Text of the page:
# How can we exit a loop?

### Question

In the context of this code challenge, how can we exit a loop?

In Python, the main way to exit a loop is using the break statement. When the break statement runs in a loop, it will terminate that loop.

However, one thing to keep in mind is that break statements will only terminate the innermost loop that it is run inside. So if you have a nested loop, the outer loop will continue to run.

You can also exit a loop using the return statement, but only if the loop is inside of a function. Furthermore, the return statement will not only exit the loop, but will also exit the entire function, so be careful when using it.

10 Likes

This one is tricky, Iâve got the correct answer by using 1 conditional and relative return statement inside the loop and 1 with another return statement outside. So no need for break statement in this case.

did not use break either:

def over_nine_thousand(lst):
new_list = 0
for i in lst:
if new_list < 9000:
new_list += i
else:
return new_list

3 Likes

Can we solve the Lesson via âwhileâ-function?

def over_nine_thousand(lst):
sum = 0
while sum < 9000:
sum += lst[?]
return sum


I canât understand, where to put an iterator?
And generally, where is the iterator in the âwhileâ-function? E.g., earlier in the Lesson âwhileâ, how did the program understand, that it should iterate through all_students.pop() (code - below)?

all_students = ["Alex", "Briana", "Cheri", "Daniele", "Dora", "Minerva", "Alexa", "Obie", "Arius", "Loki"]
students_in_poetry = []

while len(students_in_poetry) < 6:
students_in_poetry.append(all_students.pop())

2 Likes

Thereâs no iterator involved. If you are not detail-oriented, just jump to the bottom for a direct response to your query. Continue from here for more on iteration and iterators.

A bit of terminology: to a first approximation, iteration is stepping through an assemblage of data one item at a time; an iterable is a collection of data through which you can iterate; and an iterator is an object which combines (âpackagesâ) an iterable with a __next__() method, allowing you to, well, iterate, by calling next().

• A list is an iterable [1,2,3,4]
• The for - in operator turns it into an iterator, and automatically provides the ânextâ. Very convenient!
• But, you can do it yourself, by using iter():
x = [1,2,3,4]
y = iter(x)
print(y)

print(next(y))
print(next(y))
print(next(y))
print(next(y))
print(next(y))


*Output:

<list_iterator object at 0x02FF67D0>
1
2
3
4
Traceback (most recent call last):
File "C:\path\to\test.py", line 9, in <module>
print(next(y))
StopIteration


âŚ and oh yes, the for-in operator knows what to do when StopIteration is raised!

All of the above is simply to point out that there is no iterator in a while loop. You can program a while loop to iterate. You can even use while to create an iterator; in fact, thatâs basically how for loops work. âŚ while rules!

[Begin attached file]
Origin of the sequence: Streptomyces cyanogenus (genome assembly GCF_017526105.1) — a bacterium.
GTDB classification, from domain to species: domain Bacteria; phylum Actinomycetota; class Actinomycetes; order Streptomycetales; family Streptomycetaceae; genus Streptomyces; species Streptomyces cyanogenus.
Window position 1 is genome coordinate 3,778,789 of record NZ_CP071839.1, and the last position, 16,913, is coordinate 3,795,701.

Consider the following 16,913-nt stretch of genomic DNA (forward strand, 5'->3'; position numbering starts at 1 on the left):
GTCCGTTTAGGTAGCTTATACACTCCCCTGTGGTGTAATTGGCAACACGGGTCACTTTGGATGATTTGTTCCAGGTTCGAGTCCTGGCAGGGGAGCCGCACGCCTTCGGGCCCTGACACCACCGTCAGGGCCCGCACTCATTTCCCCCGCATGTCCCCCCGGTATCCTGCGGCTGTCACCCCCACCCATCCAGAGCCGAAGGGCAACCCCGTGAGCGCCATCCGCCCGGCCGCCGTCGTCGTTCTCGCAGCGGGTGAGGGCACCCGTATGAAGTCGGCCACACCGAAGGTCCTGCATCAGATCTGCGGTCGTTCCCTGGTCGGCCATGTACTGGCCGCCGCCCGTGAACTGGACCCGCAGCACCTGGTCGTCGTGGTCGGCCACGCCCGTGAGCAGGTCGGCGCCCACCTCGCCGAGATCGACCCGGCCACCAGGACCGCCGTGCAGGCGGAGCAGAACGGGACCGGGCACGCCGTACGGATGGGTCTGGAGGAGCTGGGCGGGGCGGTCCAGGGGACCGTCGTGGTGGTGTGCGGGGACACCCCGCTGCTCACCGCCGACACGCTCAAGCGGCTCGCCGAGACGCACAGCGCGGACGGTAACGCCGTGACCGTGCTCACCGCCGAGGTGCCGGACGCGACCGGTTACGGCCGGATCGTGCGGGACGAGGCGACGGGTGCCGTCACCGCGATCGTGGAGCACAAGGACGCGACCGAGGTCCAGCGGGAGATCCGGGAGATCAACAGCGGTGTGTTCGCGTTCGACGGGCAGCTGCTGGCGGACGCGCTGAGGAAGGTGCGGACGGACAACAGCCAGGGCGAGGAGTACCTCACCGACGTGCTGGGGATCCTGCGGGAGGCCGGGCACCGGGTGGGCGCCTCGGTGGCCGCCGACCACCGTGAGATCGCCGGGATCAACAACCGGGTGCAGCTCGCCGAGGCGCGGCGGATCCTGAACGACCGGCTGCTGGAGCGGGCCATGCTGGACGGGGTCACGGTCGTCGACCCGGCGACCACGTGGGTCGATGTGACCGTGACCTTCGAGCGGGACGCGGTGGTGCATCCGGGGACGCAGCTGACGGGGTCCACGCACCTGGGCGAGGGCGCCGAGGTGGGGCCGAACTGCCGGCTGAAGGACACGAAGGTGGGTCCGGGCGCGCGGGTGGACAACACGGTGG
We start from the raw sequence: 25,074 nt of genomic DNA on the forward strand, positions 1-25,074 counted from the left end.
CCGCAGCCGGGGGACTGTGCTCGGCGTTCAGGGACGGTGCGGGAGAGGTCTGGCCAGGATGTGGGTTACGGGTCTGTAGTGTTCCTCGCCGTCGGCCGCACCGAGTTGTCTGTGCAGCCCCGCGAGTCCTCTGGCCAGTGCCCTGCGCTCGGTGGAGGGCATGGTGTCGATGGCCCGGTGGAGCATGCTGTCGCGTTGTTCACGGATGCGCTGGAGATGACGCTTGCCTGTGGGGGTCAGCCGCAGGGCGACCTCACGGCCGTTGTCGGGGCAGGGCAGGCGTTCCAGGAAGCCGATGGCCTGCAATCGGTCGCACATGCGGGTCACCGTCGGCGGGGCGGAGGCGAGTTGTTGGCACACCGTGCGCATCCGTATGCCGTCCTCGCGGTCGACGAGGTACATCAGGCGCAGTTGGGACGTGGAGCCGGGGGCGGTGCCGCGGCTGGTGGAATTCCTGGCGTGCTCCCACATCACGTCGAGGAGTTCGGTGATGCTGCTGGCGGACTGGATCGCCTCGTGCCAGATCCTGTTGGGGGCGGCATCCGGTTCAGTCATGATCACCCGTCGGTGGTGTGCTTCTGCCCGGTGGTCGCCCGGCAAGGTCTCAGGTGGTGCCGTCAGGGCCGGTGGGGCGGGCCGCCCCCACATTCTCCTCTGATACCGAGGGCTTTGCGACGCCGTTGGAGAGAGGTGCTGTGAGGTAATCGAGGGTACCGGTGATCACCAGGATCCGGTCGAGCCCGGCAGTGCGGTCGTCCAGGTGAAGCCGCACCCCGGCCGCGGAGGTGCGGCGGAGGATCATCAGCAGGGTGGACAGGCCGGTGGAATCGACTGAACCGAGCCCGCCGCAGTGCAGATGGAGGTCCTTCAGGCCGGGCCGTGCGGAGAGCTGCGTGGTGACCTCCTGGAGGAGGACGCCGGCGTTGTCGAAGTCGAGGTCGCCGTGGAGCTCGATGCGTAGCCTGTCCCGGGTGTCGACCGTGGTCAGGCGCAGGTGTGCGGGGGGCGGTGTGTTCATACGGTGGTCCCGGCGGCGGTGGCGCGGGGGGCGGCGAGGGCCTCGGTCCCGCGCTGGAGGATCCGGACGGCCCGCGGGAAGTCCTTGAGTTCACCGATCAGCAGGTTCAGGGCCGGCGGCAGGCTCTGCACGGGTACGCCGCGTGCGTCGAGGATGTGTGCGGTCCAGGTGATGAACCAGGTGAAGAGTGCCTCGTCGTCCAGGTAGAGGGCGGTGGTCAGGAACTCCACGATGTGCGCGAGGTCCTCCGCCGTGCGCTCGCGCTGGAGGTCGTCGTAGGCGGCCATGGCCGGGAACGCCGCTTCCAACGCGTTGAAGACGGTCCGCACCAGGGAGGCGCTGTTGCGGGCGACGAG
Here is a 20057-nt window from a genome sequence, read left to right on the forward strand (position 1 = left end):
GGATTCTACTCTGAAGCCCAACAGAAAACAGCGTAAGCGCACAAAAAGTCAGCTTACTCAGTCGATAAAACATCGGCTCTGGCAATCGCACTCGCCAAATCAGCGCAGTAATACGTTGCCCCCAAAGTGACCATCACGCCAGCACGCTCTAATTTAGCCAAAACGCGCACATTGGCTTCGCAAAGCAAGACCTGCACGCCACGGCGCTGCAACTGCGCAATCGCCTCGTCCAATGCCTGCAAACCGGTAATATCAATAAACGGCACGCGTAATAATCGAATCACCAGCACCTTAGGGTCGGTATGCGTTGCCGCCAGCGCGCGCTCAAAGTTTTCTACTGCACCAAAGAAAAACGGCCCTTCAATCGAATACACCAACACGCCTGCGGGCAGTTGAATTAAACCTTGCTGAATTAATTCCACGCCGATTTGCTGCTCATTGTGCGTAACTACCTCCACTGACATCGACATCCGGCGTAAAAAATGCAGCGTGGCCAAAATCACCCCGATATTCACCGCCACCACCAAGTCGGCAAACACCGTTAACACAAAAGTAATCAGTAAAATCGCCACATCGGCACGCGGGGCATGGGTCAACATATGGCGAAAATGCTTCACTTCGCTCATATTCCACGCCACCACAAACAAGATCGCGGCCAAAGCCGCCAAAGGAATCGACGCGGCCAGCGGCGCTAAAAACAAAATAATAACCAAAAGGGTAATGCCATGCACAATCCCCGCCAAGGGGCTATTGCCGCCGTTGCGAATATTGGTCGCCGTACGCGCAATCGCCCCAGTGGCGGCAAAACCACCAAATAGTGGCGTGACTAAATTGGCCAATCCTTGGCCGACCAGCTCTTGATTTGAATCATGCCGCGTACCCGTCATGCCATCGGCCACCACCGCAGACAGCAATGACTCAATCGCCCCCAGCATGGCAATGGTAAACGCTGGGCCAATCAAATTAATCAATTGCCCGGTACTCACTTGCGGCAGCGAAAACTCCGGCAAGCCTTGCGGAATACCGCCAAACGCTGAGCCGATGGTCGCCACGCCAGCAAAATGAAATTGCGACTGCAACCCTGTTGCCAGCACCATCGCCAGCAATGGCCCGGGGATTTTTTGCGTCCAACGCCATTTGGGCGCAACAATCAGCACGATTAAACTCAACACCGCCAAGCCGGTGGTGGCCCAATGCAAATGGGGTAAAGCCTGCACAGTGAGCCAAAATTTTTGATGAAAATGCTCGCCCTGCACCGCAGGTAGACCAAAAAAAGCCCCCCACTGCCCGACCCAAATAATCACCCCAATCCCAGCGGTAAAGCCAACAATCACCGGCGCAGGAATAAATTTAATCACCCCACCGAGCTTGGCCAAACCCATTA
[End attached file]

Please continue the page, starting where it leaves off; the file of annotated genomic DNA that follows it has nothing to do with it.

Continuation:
But in its essence, a while loop simply tests for a certain condition each time around. It only iterates if you want it to. The variable that you increment might be referred to as an iteration variable, but it is not an iterator.

First example: Why not begin with i = 0, then go with

sum += lst[idx]
idx += 1


each time around.

As for the second one, remember that while does not necessarily iterate, it just tests a condition. Remember what pop() does: it removes an item from the end of a list, and returns that item. So If you are popping off one of the students from a list and appending them to another list, all you need to do to get it right is decide how many students you want to move from one list to the other and put that number in the while condition (in this case, the condition is that the length of the new list is less than 6).

5 Likes

def over_nine_thousand(lst):
if (sum(lst) > 9000):
break
return sum(lst)

print(over_nine_thousand([8000, 900, 120, 5000]))

#Iâm wondering why my code doesnât work

def over_nine_thousand(lst):
if (sum(lst) > 9000):
break
return sum(lst)

print(over_nine_thousand([8000, 900, 120, 5000]))

My indentations are correct thoâ

Please show us by posting your code so that the indentations are visible. Do so by using the </> icon that is in the middle of the menu bar at the top of the text box when you open it for typing or editing.

def over_nine_thousand(lst):
if (sum(lst) > 9000):
break
return sum(lst)

print(over_nine_thousand([8000, 900, 120, 5000]))


There are two main issues with your code, as best I can tell:

1. The break in line three. The break statement is used to exit a for or while loop, but your code has neither.

2. Your if statement checks if the sum of the entire list is greater than 9000, rather than checking element by element.